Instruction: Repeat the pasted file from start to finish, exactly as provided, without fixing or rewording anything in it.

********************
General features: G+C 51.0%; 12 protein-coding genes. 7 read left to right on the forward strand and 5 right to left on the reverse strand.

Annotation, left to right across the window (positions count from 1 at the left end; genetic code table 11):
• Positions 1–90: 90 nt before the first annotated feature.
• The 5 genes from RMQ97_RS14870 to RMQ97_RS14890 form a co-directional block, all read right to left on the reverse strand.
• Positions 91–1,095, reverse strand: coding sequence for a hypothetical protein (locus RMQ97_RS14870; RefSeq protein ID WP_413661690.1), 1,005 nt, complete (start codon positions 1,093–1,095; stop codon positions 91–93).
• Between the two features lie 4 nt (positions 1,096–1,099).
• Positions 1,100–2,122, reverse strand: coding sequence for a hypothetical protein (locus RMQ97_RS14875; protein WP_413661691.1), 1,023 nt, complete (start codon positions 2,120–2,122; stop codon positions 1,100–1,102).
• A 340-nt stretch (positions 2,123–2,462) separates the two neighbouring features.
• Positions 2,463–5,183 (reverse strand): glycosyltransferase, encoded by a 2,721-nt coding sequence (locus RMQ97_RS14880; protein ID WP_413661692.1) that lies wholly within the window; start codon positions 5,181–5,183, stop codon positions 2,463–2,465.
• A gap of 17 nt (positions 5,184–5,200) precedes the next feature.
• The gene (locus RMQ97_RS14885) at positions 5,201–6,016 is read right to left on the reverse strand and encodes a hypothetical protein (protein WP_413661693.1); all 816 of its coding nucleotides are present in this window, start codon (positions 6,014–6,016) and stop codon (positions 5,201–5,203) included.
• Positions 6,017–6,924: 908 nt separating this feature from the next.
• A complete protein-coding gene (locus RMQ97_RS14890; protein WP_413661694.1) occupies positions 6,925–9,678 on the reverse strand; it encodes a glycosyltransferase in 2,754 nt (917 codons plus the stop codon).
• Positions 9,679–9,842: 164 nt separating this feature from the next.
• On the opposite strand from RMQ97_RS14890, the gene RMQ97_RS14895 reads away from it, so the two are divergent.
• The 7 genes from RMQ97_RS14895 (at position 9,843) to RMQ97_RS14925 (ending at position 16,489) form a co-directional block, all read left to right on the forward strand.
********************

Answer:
General features: G+C 51.0%; 12 protein-coding genes. 7 read left to right on the forward strand and 5 right to left on the reverse strand.

Annotation, left to right across the window (positions count from 1 at the left end; genetic code table 11):
• Positions 1–90: 90 nt before the first annotated feature.
• The 5 genes from RMQ97_RS14870 to RMQ97_RS14890 form a co-directional block, all read right to left on the reverse strand.
• Positions 91–1,095, reverse strand: coding sequence for a hypothetical protein (locus RMQ97_RS14870; RefSeq protein ID WP_413661690.1), 1,005 nt, complete (start codon positions 1,093–1,095; stop codon positions 91–93).
• Between the two features lie 4 nt (positions 1,096–1,099).
• Positions 1,100–2,122, reverse strand: coding sequence for a hypothetical protein (locus RMQ97_RS14875; protein WP_413661691.1), 1,023 nt, complete (start codon positions 2,120–2,122; stop codon positions 1,100–1,102).
• A 340-nt stretch (positions 2,123–2,462) separates the two neighbouring features.
• Positions 2,463–5,183 (reverse strand): glycosyltransferase, encoded by a 2,721-nt coding sequence (locus RMQ97_RS14880; protein ID WP_413661692.1) that lies wholly within the window; start codon positions 5,181–5,183, stop codon positions 2,463–2,465.
• A gap of 17 nt (positions 5,184–5,200) precedes the next feature.
• The gene (locus RMQ97_RS14885) at positions 5,201–6,016 is read right to left on the reverse strand and encodes a hypothetical protein (protein WP_413661693.1); all 816 of its coding nucleotides are present in this window, start codon (positions 6,014–6,016) and stop codon (positions 5,201–5,203) included.
• Positions 6,017–6,924: 908 nt separating this feature from the next.
• A complete protein-coding gene (locus RMQ97_RS14890; protein WP_413661694.1) occupies positions 6,925–9,678 on the reverse strand; it encodes a glycosyltransferase in 2,754 nt (917 codons plus the stop codon).
• Positions 9,679–9,842: 164 nt separating this feature from the next.
• On the opposite strand from RMQ97_RS14890, the gene RMQ97_RS14895 reads away from it, so the two are divergent.
• The 7 genes from RMQ97_RS14895 (at position 9,843) to RMQ97_RS14925 (ending at position 16,489) form a co-directional block, all read left to right on the forward strand.